2. Where it is contended by the prisoner that he has executed the sentence or sentences imposed, habeas corpus is a proper remedy to call into question his alleged illegal restraint. Code 50-101. The demurrers of the respondent were properly overruled.
3. "Where a person is convicted on more than one indictment or accusation at separate terms of court, or in different courts and sentenced to imprisonment, such sentences shall be served consecutively, the one after the other, unless otherwise expressly provided therein." Ga. L. 1956, pp. 161, 168 (Code, Ann., 27-2510). The above act was approved February 20, 1956, and was of full force and effect at the time the prisoner was sentenced to serve not less than three years, and not more than five years, on his plea of guilty on April 5, 1956.
The prisoner was sentenced to serve a minimum of four years on two felony sentences imposed on December 9, 1953. Admittedly, these sentences had not expired at the time of the imposition of the sentence for arson on April 5, 1956 (which sentence did not provide that it was to be served concurrently with any previous sentence). The prisoner would not, therefore, begin to serve the sentence for arson until the expiration of the prior sentences, with such "good time" as might be allowed by law. Ga. L. 1956, pp. 161, 178, 24 (Code, Ann., 77-320).
A sentence continues to run while being served on probation. Wimbish v. Reece, 170 Ga. 64
(152 S. E. 97); Johnson v. Walls, 185 Ga. 177
(194 S. E. 380); Cross v. Huff, 208 Ga. 392
, 396 (67 S. E. 2d 124); Buice v. Bryan, 212 Ga. 508 (4)
(93 S. E. 2d 676).
The powers of public officers are fixed by law, and no officer may exercise a power not conferred. The State Board of Pardons and Paroles has not had conferred upon it any power to change the sequence of sentences legally imposed by the courts. The revocation of the parole of the prisoner, within itself, under the law, would require that the prior sentences be served in full (less allowance for "good time") before the sentence imposed on April 5, 1956, would begin.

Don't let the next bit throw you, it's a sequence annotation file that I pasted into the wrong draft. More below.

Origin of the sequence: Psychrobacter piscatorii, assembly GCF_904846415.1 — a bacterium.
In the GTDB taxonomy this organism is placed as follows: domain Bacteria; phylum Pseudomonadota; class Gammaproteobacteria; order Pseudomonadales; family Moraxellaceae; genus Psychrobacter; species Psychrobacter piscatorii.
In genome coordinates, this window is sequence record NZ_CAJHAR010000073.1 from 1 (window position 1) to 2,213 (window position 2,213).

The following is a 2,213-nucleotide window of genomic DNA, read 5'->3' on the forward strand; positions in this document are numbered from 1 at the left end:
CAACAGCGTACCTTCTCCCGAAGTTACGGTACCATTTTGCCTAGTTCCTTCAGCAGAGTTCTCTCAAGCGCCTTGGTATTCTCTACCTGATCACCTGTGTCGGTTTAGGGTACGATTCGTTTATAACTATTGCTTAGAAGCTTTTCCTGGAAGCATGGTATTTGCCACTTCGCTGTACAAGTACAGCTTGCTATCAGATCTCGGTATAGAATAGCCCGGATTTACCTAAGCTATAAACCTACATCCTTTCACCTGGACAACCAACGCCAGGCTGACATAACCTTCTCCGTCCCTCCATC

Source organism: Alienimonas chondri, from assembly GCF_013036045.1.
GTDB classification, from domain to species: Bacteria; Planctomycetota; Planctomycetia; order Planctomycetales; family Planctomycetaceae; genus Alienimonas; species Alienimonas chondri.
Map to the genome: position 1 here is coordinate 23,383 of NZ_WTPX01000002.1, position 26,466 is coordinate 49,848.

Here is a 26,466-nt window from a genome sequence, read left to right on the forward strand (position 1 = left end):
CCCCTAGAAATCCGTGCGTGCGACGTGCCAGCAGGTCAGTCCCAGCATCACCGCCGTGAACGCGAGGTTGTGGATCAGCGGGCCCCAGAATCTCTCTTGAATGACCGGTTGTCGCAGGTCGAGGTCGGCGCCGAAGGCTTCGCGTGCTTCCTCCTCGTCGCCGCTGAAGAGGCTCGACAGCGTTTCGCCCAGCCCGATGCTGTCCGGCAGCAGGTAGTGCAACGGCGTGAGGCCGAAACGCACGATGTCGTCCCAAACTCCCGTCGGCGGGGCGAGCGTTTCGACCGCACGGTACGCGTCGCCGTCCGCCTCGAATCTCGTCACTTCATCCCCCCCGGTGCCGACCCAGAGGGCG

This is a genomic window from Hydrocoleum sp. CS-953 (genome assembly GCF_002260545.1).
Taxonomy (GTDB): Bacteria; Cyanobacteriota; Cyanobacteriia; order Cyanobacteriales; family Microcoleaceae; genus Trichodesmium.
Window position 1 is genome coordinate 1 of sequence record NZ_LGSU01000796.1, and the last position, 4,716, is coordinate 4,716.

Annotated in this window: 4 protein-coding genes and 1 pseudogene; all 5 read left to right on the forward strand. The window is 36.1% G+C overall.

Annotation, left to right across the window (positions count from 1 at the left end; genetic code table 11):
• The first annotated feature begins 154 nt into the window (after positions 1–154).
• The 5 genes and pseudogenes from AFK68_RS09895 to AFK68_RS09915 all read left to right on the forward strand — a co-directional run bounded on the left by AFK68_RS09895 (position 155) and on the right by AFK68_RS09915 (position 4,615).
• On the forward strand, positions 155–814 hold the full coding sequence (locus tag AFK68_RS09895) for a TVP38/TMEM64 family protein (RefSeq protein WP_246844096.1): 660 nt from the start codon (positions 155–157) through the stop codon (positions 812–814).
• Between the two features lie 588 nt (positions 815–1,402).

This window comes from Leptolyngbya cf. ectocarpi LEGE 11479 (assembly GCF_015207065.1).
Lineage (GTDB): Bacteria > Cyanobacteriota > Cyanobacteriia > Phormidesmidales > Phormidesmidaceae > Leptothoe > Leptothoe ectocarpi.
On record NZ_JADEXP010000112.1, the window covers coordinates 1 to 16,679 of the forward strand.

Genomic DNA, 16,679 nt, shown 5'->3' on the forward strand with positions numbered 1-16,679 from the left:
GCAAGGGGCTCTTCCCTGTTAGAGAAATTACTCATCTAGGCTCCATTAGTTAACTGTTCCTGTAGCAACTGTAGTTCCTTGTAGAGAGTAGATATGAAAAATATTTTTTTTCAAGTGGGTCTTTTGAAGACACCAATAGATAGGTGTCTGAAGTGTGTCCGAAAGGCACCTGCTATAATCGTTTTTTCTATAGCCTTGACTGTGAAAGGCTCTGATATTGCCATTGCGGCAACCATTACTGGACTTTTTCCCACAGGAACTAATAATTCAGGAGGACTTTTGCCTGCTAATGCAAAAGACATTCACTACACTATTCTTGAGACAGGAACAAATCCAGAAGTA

It is contended by the prisoner that the provision in his 1956 sentence that it was "to be computed as provided in the act approved August 27, 1931," had the legal effect of an express provision therein that it was to be computed from the time of the sentence, and not to follow consecutively after his prior sentences, under Ga. L. 1956, pp. 161, 168 (Code, Ann., 27-2510).
The act approved August 27, 1931 (Ga. L. 1931, p. 165; Code 27-2505), provides that, when the defendant is in jail or otherwise incarcerated and no appeal is pending, the sentence shall be computed from the date of its imposition. "Under a rational construction of the statute its sole purpose was to give a defendant credit for time involuntarily spent in jail after sentence, . . ." Murphy v. Lowry, 178 Ga. 138, 142 (172 S. E. 457); Crider v. Clark, 182 Ga. 371 (185 S. E. 326); Aldredge v. Potts, 187 Ga. 290 (200 S. E. 113).
The 1931 act was not intended to apply to sentences at different terms of court, and the reference to the 1931 act in the sentence of the prisoner did not amount to an express provision that the sentence should be computed from its date.
Under the foregoing rules, the prisoner's sentences had not expired at the time of the hearing on the habeas corpus petition, and the judge of the superior court erred in ordering his discharge.